er… not quite. A German would understand “Where is the dumpling/the lump?”. Better to ask “Wo ist die Toilette?” (Tooahlettey). When speaking English better ask for “the toilet” as the “bathroom” euphemism isn’t widely understood. Toilet doors are variously marked “WC”, “00”, with male/female stick figures, with cutesy symbols of boys/girls peeing or “Herren”/“Männer”/“Damen”/“Frauen” (gentlemen/men/ladies/women, respectively)
Bitte (please) and Danke (thank you) will go a long way. English is spoken by most educated people, at least those aged, say, forty and below (an educated seventy year old German might have learned Latin, Greek and French instead…). Pronounciation, though, is usually either excruciatingly bad or British. Rudimentary French will be much less use than native English.
If you travel by train it might be a good idea to eschew suitcases and tote a big backpack. More practical for entering/exiting the train and for walking around the city centre without needing a taxi at once.
A railway timetable database is available at bahn.de. Long-distance trains are most crowded Friday to Sunday, of course - you might prefer to take out a seat reservation on these days, available at the Reisezentrum (ticket office) in the station, as is on request a printout of your rail itinerary for a given connection.
Cities I’d recommend to visit:
Hamburg: city with a long mercantile/maritime tradion. Good walks are the port (station Lanungsbrücken, best walk along the harbour promenade and take a one to two hour boat trip through the port, and also along the Alster lake.
One of the older, smaller North German cities such as Lübeck, Celle, Hameln (Hamelin) or Goslar. Nice historic parts of town.
Hannover: doesn’t have a touristy reputation (more known for its large pedestrinanized centre dedicated to the shopping deities) but a walk along the Maschsee is lovely. Good to live in with its large parks and city forest.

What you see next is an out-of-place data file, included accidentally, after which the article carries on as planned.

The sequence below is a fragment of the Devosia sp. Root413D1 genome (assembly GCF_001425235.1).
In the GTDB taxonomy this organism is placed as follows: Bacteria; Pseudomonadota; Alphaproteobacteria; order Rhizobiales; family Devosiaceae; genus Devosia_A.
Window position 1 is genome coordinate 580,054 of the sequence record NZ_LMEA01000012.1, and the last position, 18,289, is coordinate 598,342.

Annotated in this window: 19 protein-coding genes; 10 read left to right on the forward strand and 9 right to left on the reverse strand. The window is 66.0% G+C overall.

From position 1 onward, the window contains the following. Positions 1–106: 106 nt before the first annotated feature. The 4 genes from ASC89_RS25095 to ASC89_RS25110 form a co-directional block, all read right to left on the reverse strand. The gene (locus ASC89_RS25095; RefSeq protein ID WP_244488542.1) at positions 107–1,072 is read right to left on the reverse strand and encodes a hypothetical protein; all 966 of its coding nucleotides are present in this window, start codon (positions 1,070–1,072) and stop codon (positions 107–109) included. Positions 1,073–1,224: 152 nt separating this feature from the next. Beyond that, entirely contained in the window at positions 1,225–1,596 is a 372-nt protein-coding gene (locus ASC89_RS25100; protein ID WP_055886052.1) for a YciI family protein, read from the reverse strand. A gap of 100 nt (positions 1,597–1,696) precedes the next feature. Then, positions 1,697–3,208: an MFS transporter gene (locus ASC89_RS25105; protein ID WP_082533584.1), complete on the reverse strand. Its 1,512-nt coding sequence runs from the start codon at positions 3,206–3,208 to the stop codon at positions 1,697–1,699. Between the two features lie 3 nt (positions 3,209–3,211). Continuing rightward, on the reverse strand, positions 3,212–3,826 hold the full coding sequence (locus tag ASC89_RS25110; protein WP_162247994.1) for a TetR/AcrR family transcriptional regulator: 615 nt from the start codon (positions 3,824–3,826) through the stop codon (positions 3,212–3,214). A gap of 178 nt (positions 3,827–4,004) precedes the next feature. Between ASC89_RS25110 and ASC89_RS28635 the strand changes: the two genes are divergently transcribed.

Stuttgart: big but more provincial in outlook.
Munich: overrated IMO
Towns on Lake Constance, such as Konstanz or Friedrichshafen.
When exploring a city, Bratwurst, Currywurst or Döner from a stand or hole in the wall are much preferable as fast food to McDonalds’ offerings.
If you eat in a restaurant you mostly seat yourself. In the more down-to-earth classes of restaurant, when it’s crowded it is not bad manners to ask if you may share some other party’s table, and then respecting the other party’s privacy if they don’t indicate they like to talk.
The big problem in most German restaurants is: when you have ordered and eaten, the waiter won’t present the bill unasked or otherwise indicate that you should leave. In the evening they will be perfectly content to let you linger for hours and hours after your meal (because that’s what many Germans do after their meal, with the occasional refill…). If you do want to leave in short order this might be a problem. Don’t be shy - signal the waiter energetically or even walk up to him/her.
Anyway, you will be very welcome. Please don’t misunderstand our not smiling at you - we Germans may look a morose lot sometimes but that’s not to be taken personally, it’s just that we only smile if we are really happy rather than by default.